Watching how the new corporation worked made it obvious to me that I unless I chose first I would not  have a choice in when I left my job.  Compared to the family I had worked for the Fortune 500 world is a real meat grinder.  When you get into the corporate officer ranks, longevity is highly unlikely.  Executives came and went almost weekly and I was not going to be immune to that.  The corporate mentality is that if anything goes wrong, throw out the tool and get a new one out of the tool box.  And I could see I was a very expendable tool in their hands.  That is really clear in hindsight because I have been gone for less than three years and they have already tried three different people in my old job so far without finding someone they are satisfied with.

These three things changed everything for me at work.  Having enough money and not being driven to earn more, realizing the status was fleeting and would run out someday and realizing that they were going to churn people through my position so I had zero chance of surviving all destroyed my job satisfaction.   Work became surprisingly difficult and for the first time in my life, joyless.  I became uncooperative, unmotivated and increasingly intolerant of absorbing criticism and threatened consequences.  What, they might fire me?  That had been the scariest idea ever for most of my career but now the thought made me smile and struggle to suppress mad giggles or sarcastic retorts.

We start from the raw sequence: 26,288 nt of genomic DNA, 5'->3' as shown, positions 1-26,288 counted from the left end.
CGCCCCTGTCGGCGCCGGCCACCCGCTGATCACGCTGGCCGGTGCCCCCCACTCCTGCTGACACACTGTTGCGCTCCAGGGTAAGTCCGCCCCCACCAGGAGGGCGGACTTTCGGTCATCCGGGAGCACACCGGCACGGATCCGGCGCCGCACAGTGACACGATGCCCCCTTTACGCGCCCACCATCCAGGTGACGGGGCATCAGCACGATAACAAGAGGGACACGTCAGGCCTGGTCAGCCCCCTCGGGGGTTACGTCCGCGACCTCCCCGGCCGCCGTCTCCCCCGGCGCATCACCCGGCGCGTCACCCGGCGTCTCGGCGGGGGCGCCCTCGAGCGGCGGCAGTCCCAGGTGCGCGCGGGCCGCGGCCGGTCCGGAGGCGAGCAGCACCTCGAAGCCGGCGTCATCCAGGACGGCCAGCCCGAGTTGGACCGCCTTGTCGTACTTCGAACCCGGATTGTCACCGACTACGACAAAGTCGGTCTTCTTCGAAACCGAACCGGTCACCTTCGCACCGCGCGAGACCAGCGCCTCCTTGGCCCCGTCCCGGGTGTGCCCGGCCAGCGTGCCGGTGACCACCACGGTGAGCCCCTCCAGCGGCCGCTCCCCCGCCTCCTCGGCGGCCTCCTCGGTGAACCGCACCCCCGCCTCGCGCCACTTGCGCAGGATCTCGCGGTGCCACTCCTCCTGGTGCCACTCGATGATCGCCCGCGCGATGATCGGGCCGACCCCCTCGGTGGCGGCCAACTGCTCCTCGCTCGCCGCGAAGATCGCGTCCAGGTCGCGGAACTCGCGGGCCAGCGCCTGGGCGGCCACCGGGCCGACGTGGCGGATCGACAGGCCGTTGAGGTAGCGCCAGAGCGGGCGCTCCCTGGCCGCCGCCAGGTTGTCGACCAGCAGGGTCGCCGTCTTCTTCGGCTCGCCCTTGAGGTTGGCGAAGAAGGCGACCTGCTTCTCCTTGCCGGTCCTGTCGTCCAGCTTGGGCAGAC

Financial independence ruined my career.  And I’m so very glad it did.  So I left it behind three years ago.  We parted amicably and the corporation is doing extremely well.  I still occasionally do some consulting for them and enjoy it because it is on my terms and drama free.  My mix of paid and volunteer side gigs and recreational pursuits are satisfying and what has always been a good life is even better now.